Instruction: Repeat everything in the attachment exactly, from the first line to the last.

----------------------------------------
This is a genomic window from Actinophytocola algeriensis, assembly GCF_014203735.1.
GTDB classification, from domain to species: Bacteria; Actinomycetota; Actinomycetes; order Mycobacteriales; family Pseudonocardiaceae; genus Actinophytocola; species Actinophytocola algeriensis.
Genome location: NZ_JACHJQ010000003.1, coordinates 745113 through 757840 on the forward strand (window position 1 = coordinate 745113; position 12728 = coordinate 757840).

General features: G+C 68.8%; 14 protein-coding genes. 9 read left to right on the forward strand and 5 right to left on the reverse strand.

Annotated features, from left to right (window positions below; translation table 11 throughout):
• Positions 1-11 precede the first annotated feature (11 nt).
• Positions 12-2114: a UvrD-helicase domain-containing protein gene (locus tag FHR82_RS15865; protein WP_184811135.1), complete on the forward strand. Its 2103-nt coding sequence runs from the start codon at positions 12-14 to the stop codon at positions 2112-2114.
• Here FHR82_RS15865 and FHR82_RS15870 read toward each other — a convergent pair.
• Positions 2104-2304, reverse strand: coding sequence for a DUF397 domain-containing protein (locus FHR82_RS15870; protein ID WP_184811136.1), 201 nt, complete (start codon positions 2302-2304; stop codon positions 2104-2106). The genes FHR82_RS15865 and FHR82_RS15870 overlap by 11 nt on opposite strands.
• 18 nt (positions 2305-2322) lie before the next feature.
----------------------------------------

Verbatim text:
This is a genomic window from Actinophytocola algeriensis, assembly GCF_014203735.1.
GTDB classification, from domain to species: Bacteria; Actinomycetota; Actinomycetes; order Mycobacteriales; family Pseudonocardiaceae; genus Actinophytocola; species Actinophytocola algeriensis.
Genome location: NZ_JACHJQ010000003.1, coordinates 745113 through 757840 on the forward strand (window position 1 = coordinate 745113; position 12728 = coordinate 757840).

General features: G+C 68.8%; 14 protein-coding genes. 9 read left to right on the forward strand and 5 right to left on the reverse strand.

Annotated features, from left to right (window positions below; translation table 11 throughout):
• Positions 1-11 precede the first annotated feature (11 nt).
• Positions 12-2114: a UvrD-helicase domain-containing protein gene (locus tag FHR82_RS15865; protein WP_184811135.1), complete on the forward strand. Its 2103-nt coding sequence runs from the start codon at positions 12-14 to the stop codon at positions 2112-2114.
• Here FHR82_RS15865 and FHR82_RS15870 read toward each other — a convergent pair.
• Positions 2104-2304, reverse strand: coding sequence for a DUF397 domain-containing protein (locus FHR82_RS15870; protein ID WP_184811136.1), 201 nt, complete (start codon positions 2302-2304; stop codon positions 2104-2106). The genes FHR82_RS15865 and FHR82_RS15870 overlap by 11 nt on opposite strands.
• 18 nt (positions 2305-2322) lie before the next feature.